Rental car agencies rush to build back fleets — by buying used cars

Rental cars stored in the parking lot of Dodger Stadium in Los Angeles May 2020. They were sold when the pandemic hurt the travel industry. (AP)
The semiconductor shortage has reduced vehicle production so much that rental companies cannot get the new cars they need and have resorted to buying used vehicles at auctions.
This is new territory for companies like Hertz Global Holdings Inc. and Enterprise Holdings Inc., who made their profits by buying new vehicles cheaply in bulk, renting them for a year, and selling them at auction. In the past they have bought some used vehicles to support an occasional unexpected surge in demand, but rarely for the mainstays of their fleets.
"You would never go to auction to buy routine sedans and SUVs," said Maryann Keller, an independent consultant who previously served on the board of the Dollar Thrifty Automotive Group, now part of Hertz. “These are special circumstances. There is a shortage of cars. "
Demand is causing used car costs to rise. The Manheim Index, which measures prices at wholesale auctions, shows that they are 52% higher than a year ago.
"We expect records in the Manheim Index by June before demand drops so much that it coincides with supply trends," said Jonathan Smoke, chief economist at Cox Automotive, which owns Manheim, the country's largest used car auction. "We expect retail prices to continue rising into the summer as retail trends tend to follow wholesale trends with a six-week lag."
Despite the upfront cost, the auto crisis is a boon for landlords who are likely to make big profits as they rent out every car they own at much higher rates than they were charged prior to the Covid pandemic. But consumers will get a hit if they want to rent a car for the vacation, Keller said.
Hertz is adding as many cars to its fleet as possible to aid in the recreation of the trip, including used cars, spokeswoman Lauren Luster said in an email.
"The global shortage of microchips has impacted the ability of the entire car rental industry to get new vehicle orders as quickly as we'd like," said Luster. "Hertz complements our fleet by purchasing used, low-mileage vehicles from a variety of channels including auctions, online auctions, dealerships, and cars sourced from leasing programs."
The same applies to the closely managed company, the largest rental company in the country. Avis Budget Group Inc. did not immediately respond to a request for comment.
"Our fleet acquisition team is working hard to secure additional vehicles - both new and used, low-mileage vehicles - across all channels in order to meet the continued rise in demand," said company spokeswoman Lisa Martini via email. “Overall, however, both the number of new and used cars remain low. Our teams will continue to do their utmost to assist customers with their transportation needs. "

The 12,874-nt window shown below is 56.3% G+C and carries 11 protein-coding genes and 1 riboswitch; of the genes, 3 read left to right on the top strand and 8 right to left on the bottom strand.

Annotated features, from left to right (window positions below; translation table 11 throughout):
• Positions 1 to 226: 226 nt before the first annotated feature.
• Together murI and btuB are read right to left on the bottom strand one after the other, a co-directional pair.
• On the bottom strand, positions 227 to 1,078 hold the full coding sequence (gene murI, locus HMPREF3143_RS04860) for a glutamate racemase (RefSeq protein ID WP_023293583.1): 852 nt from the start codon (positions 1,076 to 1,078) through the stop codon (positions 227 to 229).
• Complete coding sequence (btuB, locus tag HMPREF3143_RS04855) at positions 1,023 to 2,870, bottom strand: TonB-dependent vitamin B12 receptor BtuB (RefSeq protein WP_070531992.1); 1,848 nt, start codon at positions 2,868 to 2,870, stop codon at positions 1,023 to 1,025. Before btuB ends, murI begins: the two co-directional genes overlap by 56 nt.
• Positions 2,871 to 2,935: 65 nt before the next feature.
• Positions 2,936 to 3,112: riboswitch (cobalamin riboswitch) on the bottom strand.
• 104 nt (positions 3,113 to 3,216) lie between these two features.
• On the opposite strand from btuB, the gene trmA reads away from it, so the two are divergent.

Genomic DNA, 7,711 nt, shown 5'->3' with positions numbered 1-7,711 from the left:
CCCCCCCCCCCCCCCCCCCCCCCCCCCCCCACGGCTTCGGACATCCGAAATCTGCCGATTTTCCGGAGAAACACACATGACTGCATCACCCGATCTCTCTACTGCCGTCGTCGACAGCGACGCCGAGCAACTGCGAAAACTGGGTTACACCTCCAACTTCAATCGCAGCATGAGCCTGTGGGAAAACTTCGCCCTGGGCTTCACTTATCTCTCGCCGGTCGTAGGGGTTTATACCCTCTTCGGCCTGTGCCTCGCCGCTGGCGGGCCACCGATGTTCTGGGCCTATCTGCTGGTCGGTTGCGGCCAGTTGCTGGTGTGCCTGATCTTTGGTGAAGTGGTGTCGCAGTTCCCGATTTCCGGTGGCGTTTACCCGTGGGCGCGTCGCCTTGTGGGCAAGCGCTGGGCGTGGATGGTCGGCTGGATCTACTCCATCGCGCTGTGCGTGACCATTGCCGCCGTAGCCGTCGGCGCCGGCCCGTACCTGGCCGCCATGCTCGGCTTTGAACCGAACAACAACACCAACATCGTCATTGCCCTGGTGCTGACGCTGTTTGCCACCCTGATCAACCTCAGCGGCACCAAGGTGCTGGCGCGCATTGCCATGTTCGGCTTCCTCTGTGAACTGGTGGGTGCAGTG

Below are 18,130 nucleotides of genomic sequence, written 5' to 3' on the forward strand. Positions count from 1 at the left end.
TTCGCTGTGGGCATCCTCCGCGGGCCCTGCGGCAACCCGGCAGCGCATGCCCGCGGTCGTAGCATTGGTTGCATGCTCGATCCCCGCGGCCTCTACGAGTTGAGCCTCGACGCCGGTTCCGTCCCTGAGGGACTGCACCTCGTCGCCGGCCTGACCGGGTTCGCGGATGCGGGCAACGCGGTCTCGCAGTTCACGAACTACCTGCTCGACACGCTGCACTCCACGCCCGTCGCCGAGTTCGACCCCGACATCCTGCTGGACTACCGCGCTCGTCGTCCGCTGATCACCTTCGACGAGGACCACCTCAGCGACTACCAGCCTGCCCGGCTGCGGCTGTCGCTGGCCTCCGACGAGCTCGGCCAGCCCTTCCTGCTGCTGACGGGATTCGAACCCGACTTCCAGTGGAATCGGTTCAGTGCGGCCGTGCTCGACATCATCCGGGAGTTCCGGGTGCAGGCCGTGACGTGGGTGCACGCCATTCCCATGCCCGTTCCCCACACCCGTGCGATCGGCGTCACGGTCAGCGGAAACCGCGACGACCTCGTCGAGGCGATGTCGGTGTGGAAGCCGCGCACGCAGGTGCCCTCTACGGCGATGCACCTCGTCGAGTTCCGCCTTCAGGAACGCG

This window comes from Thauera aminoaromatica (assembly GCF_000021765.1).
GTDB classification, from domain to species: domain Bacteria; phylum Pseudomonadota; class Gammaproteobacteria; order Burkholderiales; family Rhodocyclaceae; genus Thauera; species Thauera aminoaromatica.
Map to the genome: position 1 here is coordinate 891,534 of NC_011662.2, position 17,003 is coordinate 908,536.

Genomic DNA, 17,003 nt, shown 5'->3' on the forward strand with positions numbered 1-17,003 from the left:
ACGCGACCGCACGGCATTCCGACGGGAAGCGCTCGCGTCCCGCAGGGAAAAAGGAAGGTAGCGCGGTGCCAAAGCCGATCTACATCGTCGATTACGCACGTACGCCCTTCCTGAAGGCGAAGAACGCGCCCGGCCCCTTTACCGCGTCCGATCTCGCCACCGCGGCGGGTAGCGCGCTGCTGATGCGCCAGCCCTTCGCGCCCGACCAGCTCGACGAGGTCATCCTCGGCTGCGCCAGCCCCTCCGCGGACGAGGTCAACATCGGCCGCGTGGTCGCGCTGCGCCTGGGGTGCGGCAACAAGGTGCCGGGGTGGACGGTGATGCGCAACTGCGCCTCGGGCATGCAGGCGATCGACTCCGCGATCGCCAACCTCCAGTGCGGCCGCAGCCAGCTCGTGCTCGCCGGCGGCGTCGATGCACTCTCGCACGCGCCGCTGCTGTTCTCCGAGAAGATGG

The problem started a year ago when the pandemic decimated travel. Landlords have sold hundreds of thousands of cars, said Neil Abrams, president of Abrams Consulting Group Inc., which operates in the rental industry. Then the journey bounced back when auto production was hit by a shortage of semiconductors.
Ford Motor Co.'s production declined 17% in the first quarter and could decline as much as 50% in the second quarter, the company said in its April 29 earnings call. Other companies have a similarly foreboding message.
"This is one of those rare occasions where we have more customers and not enough cars," Abrams said.
Offer contracts
The supply is becoming increasingly scarce, said Manheims Smoke in an email. Manheim started the year with a record low supply, but further increases in demand would have reduced that even further, he said. Vehicle wholesale values ​​have risen for 13 consecutive weeks and prices have accelerated to the highest weekly level in recent weeks.
Landlords need to keep cars longer. In Manheims mid-April, it said the rental cars up for auction had an average of 79,000 miles, up 54% over the previous year and 18% over the previous month. In normal times, rental companies like to sell cars before they reach 40,000 miles, Keller said.
Meanwhile, consumers pay the highest price when they can find cars, said Jonathan Weinberg, CEO of AutoSlash, which is helping consumers find the lowest rental prices.
"We're seeing some conspicuous numbers. We're seeing average prices in Florida of $ 100 per day, $ 200 per day in Hawaii and $ 600 per day in Puerto Rico," Weinberg said. "We think things will get worse in the next few weeks Vehicle traffic has increased and the number of vehicles has decreased. "
Avis saw rates jump 3% to $ 59.43 per day in the fourth quarter, said Hamzah Mazari, an analyst at Jefferies & Co. He believes Avis could report that its daily revenue increased at least 4% in the first quarter up to 1% is up around $ 60. The company publishes earnings on Monday after close of trading.
Consumers may hate it, he said, but after a year that Hertz went bankrupt and Avis lost $ 569 million, landlords will enjoy some fat margins.
"We haven't seen prices like this for a long time," said Mazari. "You will have very good profits."

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